Companies have also developed lines of microphones increasingly targeted at drums and percussion. “In the mid-’90s,” Castle says, “Audix embarked on some unique designs for application-specific mics for drums and percussion, which became the D-Series. These were the smallest and lightest dynamic mics that anyone had produced, and they grabbed the attention of the professional sound industry for all types of instruments—but their popularity grew mainly in the percussion market. The series evolved into the current-day i5, D2, D4, and D6, all of which are widely accepted by the audio community as valuable tools for drums and percussion, both live and in the studio.”
Shure has also continued to develop new products, and some of the company’s condenser models have become “new standards.” A few of the choices are the Beta 98AMP/C, Beta 27, and SM27 on toms; the KSM32 as overheads; and the KSM137 and SM81 for hi-hats.
Many factors can affect which mics a drummer chooses. Castle and Smith agree that the number-one priority in designing a microphone to be used on drums or percussion is durability—especially live, where close-miking prevails. “They have to withstand not only the occasional stick hit,” Smith says, “but also general road use…or abuse: being pulled out of road cases, handled by many people, dropped by some, and stepped on by others. Then there’s the weather—traveling from 100-plus degrees down to negative temperatures, sometimes within a week of each other. The last thing we want artists to worry about is their microphone.” Advertisement
On the subject of how musical genre affects mic choice, Castle adds, “In jazz, for example, the emphasis is more on the overall kit sound, so the assortment may just involve a couple of good overhead mics and individual mics for snare and kick. Whereas a rock setup will usually involve a mic on each drum—and many times a mic under and over the snare—a couple of overhead condensers, and a condenser for hi-hat. Also, in a live setup, the overheads could potentially be picking up a lot of bleed from the other instruments on stage, so they’re not positioned as high as with a jazz kit.”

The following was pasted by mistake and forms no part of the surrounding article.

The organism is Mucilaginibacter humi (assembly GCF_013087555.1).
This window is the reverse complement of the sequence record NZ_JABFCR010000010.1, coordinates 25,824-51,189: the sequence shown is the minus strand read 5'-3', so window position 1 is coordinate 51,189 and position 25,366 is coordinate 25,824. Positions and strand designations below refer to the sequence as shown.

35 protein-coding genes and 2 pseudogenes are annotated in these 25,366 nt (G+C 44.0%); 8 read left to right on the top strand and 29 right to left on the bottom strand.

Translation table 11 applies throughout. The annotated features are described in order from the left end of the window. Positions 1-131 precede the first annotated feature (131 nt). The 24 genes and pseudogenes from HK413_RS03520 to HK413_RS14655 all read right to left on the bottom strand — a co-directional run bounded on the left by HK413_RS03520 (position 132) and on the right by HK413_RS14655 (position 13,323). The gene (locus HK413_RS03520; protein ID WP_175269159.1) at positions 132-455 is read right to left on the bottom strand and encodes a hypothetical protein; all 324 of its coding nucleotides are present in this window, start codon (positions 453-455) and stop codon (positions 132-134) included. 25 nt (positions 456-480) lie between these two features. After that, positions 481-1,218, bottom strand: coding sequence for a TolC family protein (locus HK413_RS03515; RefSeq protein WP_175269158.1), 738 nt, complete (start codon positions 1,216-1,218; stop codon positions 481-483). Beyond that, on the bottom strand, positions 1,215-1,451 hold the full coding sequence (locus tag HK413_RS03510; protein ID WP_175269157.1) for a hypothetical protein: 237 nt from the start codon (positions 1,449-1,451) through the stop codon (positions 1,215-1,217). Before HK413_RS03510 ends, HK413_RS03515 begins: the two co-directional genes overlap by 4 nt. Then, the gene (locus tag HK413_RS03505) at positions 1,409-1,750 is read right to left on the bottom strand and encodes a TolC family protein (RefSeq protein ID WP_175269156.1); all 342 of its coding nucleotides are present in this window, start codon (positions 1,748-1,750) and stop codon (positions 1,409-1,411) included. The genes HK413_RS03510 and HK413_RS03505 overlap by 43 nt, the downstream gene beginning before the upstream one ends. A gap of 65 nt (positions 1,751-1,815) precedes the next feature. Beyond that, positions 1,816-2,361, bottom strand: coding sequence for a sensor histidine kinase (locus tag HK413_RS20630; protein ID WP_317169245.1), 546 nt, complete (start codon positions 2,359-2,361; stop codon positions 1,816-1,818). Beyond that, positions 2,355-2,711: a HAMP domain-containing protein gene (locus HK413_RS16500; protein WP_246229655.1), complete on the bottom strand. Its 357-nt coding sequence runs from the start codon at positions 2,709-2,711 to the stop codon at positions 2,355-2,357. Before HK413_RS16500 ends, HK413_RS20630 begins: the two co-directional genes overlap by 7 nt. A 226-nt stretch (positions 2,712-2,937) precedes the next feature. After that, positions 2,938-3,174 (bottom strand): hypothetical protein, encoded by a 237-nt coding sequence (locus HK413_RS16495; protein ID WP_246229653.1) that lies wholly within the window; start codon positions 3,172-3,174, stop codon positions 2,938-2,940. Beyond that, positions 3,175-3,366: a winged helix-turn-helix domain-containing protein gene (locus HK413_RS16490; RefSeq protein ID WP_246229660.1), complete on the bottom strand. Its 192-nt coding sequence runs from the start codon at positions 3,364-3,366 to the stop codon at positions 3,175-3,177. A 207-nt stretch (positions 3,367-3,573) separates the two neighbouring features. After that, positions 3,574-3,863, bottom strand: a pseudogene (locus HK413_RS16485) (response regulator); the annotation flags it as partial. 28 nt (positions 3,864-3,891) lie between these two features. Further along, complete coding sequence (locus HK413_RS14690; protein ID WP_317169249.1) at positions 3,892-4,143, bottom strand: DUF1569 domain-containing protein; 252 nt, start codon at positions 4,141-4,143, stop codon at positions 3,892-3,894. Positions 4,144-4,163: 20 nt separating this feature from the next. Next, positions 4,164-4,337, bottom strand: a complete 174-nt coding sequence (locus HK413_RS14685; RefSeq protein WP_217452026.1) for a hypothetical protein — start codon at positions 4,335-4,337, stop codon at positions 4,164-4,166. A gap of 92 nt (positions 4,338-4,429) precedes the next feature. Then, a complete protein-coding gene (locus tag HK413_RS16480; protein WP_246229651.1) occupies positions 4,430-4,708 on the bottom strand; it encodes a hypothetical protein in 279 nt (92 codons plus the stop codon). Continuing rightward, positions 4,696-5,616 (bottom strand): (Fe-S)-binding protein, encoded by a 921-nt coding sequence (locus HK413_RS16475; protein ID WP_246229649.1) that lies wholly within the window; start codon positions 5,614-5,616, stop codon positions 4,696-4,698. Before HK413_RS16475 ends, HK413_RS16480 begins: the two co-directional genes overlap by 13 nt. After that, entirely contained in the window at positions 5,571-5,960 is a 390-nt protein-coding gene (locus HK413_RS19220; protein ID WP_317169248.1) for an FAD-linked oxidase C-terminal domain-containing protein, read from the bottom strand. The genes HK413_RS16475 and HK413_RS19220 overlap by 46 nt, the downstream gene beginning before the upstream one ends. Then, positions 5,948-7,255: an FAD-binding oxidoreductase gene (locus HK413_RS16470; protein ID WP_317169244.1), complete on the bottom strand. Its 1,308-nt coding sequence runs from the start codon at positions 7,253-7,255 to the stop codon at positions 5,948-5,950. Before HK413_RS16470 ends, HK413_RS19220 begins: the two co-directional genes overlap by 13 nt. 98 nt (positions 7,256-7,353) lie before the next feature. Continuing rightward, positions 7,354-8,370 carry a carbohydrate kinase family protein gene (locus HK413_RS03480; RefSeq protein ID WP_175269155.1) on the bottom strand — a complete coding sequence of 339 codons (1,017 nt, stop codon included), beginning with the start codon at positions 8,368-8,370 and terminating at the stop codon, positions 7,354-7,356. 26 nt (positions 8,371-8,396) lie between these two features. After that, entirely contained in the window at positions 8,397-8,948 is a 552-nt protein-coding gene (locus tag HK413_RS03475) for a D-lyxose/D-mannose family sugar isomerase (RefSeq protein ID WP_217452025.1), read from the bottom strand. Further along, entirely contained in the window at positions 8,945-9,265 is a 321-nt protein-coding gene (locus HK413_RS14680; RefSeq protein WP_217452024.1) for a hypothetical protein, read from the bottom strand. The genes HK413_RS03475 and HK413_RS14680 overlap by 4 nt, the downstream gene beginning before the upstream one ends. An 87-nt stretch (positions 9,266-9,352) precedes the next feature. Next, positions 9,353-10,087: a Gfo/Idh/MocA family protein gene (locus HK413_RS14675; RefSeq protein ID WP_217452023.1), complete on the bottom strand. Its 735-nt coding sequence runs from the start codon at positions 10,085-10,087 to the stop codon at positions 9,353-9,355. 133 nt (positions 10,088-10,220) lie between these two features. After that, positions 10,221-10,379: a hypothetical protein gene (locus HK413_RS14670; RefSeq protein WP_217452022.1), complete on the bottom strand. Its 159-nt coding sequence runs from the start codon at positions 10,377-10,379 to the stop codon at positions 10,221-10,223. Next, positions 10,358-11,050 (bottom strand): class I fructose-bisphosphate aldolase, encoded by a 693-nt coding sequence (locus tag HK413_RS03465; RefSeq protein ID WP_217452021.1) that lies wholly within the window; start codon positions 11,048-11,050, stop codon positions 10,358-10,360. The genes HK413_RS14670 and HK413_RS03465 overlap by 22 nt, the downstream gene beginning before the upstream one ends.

So you have the types, models, and number of microphones you want—that should be it, right? Wrong. Where you place the microphones can often be just as important as which models you use. “An inch to the right or left, or up or down,” Smith warns, “can make a huge difference in what the mic captures. Before you pull that mic off in favor of another, make sure you’ve experimented with placement first.”
Don’t Forget the Mounts
While some of the drum microphone pre-packs from Audix and Shure include mounting hardware, individual microphones often do not. For snare and tom mics, you might want to consider various rim/hardware mounts, like those made by Big Bang Distribution, Gibraltar, and Latin Percussion. For bass drums, a short boom stand, like a model from On-Stage, is a great option, but there’s also the Kelly SHU shock-mounting system (shown above), which suspends the microphone inside the kick or on the outside of the front head, and the May Internal Miking System, which consists of mic-mounting hardware that connects to lug screws inside the drum.
Flexibility and Fun
Although this spectrum of options and advice can be baffling to drum retailers and customers alike, you can breathe easy. In the realm of recording, there’s no right or wrong answer—it’s more art than science, after all. The information presented here is meant only to point you in the direction of some well-respected microphones and the basic techniques used to capture drums accurately. But, as Smith says, “In the name of experimentation, you may not want your kit to sound anything like it does. If you want a trashy drumkit sound, put a Shure 520DX—typically used on harmonica—down on the floor, close to the snare stand, and you’ll get this raunchy sound that’s great for drum loops. Have fun experimenting!”
Furthermore, companies like Audix and Shure are dedicated to making their products easy to use and easily accessible to a wide range of drummers. In recent years, microphone sets designed and packaged specifically for drums have become increasingly common. Shure offers four drum packs—two in its entry-level PG series (PGDMK4-XLR and PGDMK6-XLR); the DMK57-52, which includes three SM57s and a Beta 52A; and the Beta 98AMP/C-3PK, which is great for toms. Audix, meanwhile, offers eight drum packs. Five sets make up the company’s DP line—from the minimalistic four-mic DP-QUAD to the eight-piece STE-8 Studio Elite set. The last three packs (FP4, FP5, and FP7) comprise the Fusion series, which Castle describes as “priced at about 60 percent of the DP series, and closer to 85 or 90 percent of the performance.”
Regardless of whether you’re trying to choose a pre-pack to mike your entire drumset or you’re homing in on the right mic for one particular purpose, there are many options available, depending on budget and application. Do a little research, ask the right questions, and apply the info included here, and you should have no problem finding a great choice.
And be sure to check out our other What You Need to Know About features here.